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Hyliion Holdings Corp., a provider of electrified powertrain solutions for heavy-duty vehicles, announced Sherri Baker will join the company as chief financial officer, effective Feb. 8.
Baker served as chief financial officer for PGT Innovations, a publicly traded, national manufacturer of premium windows and doors since March 2019 before joining Hyliion.
“With extensive experience in senior financial leadership roles, Sherri has a proven track record of helping to drive profitable business growth and will play a critical role in Hyliion’s success,” Hyliion founder and CEO Thomas Healy said.
Van de Vere and Baker
She will succeed Greg Van de Vere, who will retire after serving nearly four years with Hyliion.
“I want to thank Greg for his dedication and immense contributions to Hyliion since early in the company’s founding,” Healy said. “Greg has been critical in shaping our business, from startup to public company, and has established a strong foundation for our future success. We wish him all the best in his retirement.”
In October, Hyliion completed its business combination with Tortoise Acquisition Corp., a special purpose acquisition company. That transaction put $560 million into Hyliion’s account and cleared the way for the combined company to be renamed Hyliion Holdings Corp. and its common stock to be listed as HYLN on the New York Stock Exchange Oct. 2, when it opened in the $40 range. As of Jan. 12, the stock was trading in the $17 range.
Hyliion’s switch from startup to publicly traded came as a study by Coyote Logistics found 81% of companies are more focused on sustainability now compared with three years ago, and to be successful, their supply chains must play an integral role in owning sustainable initiatives across their networks.
How can we control an unruly trucking tech stack and streamline fleet management practices? Host Seth Clevenger speaks with Ray Greer, CEO of Omnitracs, which acquired SmartDrive last year. Hear a snippet, above, and get the full program by going to RoadSigns.TTNews.com.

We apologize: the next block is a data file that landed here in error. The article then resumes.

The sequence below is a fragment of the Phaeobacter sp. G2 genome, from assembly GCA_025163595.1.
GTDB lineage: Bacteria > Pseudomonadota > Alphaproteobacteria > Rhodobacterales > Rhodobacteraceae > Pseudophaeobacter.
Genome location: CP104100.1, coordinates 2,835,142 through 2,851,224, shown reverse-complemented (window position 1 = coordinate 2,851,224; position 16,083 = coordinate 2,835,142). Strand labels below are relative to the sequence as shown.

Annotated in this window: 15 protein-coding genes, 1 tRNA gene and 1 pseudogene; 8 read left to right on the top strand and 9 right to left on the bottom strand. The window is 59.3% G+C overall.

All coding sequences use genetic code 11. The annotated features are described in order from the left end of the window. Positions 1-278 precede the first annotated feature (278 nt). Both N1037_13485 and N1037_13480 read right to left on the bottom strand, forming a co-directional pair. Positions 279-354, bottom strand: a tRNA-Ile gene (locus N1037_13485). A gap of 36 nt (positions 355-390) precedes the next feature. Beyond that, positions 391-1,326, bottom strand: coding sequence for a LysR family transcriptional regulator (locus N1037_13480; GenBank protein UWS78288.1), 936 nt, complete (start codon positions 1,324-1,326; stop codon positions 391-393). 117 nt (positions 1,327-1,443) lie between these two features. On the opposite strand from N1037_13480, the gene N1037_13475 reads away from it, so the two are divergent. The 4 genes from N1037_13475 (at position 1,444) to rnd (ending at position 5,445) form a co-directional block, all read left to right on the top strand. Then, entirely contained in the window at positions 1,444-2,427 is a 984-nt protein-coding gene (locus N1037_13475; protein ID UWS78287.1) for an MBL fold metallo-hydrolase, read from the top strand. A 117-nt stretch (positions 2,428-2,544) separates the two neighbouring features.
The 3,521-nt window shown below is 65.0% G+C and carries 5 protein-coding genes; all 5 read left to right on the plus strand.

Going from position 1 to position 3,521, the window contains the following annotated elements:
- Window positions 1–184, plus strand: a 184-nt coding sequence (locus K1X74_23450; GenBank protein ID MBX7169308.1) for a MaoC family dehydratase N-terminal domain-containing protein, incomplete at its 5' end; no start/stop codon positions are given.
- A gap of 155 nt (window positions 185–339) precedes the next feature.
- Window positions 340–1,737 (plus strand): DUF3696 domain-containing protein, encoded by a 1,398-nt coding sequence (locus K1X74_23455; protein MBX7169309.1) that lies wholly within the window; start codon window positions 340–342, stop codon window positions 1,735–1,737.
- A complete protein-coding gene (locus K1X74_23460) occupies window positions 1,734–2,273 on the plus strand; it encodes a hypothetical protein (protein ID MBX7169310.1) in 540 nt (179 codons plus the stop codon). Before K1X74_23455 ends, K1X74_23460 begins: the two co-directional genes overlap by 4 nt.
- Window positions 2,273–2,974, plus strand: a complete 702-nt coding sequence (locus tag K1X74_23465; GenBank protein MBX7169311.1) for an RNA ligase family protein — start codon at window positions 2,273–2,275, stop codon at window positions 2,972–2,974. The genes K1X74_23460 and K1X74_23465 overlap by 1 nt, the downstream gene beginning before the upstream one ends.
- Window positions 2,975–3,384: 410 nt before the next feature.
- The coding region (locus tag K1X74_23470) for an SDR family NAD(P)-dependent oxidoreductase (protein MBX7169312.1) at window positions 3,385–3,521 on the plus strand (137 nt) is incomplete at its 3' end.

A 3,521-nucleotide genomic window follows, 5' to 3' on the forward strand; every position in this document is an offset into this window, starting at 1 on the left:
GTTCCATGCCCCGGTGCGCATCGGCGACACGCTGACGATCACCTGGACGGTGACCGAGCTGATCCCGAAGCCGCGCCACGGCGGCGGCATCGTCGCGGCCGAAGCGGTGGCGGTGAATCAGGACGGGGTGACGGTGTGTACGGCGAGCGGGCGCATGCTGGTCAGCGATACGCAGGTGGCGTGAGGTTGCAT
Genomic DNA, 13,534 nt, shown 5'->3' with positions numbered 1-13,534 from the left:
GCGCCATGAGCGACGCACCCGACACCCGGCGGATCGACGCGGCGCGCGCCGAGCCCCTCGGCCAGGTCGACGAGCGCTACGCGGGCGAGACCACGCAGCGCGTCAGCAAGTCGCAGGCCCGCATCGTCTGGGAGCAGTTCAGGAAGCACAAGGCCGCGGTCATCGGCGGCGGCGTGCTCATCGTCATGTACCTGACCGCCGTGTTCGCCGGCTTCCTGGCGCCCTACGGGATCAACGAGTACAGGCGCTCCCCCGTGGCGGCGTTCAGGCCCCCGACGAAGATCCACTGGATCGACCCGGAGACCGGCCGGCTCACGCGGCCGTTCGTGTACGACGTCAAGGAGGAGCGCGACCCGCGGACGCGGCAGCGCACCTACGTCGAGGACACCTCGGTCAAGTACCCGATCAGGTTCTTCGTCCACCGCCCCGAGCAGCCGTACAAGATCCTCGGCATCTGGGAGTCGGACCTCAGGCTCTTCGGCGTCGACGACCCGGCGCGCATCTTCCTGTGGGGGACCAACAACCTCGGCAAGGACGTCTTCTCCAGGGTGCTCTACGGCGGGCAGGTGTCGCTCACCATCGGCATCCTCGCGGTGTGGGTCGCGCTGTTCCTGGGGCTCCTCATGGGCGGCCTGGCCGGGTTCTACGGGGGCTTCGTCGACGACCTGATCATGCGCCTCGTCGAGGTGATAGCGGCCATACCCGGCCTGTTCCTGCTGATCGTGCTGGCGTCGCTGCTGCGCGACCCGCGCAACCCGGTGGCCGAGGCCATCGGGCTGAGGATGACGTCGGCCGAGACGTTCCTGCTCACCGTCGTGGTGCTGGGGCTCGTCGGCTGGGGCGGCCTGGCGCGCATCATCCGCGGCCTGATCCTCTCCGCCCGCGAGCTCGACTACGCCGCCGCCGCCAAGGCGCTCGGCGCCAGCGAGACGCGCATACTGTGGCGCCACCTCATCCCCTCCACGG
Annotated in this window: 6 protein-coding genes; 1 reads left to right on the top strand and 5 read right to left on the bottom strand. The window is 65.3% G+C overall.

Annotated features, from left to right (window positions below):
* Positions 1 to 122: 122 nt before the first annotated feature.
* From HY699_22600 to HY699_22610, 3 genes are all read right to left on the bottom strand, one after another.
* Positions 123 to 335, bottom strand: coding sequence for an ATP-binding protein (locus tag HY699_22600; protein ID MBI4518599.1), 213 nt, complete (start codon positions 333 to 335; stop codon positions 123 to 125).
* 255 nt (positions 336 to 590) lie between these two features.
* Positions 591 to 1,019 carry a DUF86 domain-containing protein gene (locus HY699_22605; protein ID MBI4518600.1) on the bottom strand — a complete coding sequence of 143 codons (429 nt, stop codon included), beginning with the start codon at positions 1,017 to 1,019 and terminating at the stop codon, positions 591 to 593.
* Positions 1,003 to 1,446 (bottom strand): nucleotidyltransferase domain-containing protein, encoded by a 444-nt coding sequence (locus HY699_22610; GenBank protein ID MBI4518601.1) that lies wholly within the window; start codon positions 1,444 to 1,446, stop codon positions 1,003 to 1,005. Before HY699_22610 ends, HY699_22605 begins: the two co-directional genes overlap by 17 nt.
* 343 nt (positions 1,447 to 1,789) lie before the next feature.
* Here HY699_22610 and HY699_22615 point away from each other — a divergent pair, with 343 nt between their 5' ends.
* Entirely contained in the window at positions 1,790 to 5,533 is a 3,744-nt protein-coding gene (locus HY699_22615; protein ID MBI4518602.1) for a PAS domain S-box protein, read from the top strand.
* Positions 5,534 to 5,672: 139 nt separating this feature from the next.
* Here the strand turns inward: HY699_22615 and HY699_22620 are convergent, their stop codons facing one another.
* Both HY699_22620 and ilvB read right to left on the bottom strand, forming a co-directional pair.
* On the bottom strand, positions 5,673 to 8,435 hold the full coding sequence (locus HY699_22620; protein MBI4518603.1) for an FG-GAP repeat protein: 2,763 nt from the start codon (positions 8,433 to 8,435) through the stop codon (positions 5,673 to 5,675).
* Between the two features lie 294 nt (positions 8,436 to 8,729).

At the same time, Bloomberg News reported growing skepticism of the blank-check phenomenon in general as such deals have proliferated. Special purpose acquisition companies, commonly known as SPACs, are now getting scrutiny from the U.S. Securities and Exchange Commission, which wants to ensure investors are receiving appropriate disclosures about insiders’ pay structures.
An SPAC is a company with no commercial operations that is formed strictly to raise capital through an initial public offering for the purpose of acquiring an existing company.
Baker joins Hyliion “at a truly exciting time for the company as we accelerate our commercialization strategy and scale the business,” Healy added.
On Jan. 7, Hyliion reported it received about $142 million in cash proceeds after the exercise of public warrants for about 12.5 million shares, priced at $11.50, of common stock. The warrants expired Dec. 30.
A warrant is a contract that gives the holder the right to purchase from the company a certain number of additional shares of common stock in the future at a certain price, according to the SEC.
One analyst called the proceeds of the exercise of the warrants a nice injection of capital, but the redemption of millions of shares at $11.50 apiece was not “necessarily” viewed positively by traders who had bought shares of HYLN for more.
Hyliion’s current products include a hybrid electric axle and a longhaul, fully electric powertrain, the Hypertruck Electric Range Extender, that uses a small natural-gas-fueled engine to charge the battery pack.
Meanwhile, Healy said over the next year, Hyliion will “explore additional technologies and business synergies that could range from improving our existing solutions, renewable natural gas expansion, hydrogen development, improved battery solutions, expanding our product portfolio and more.”
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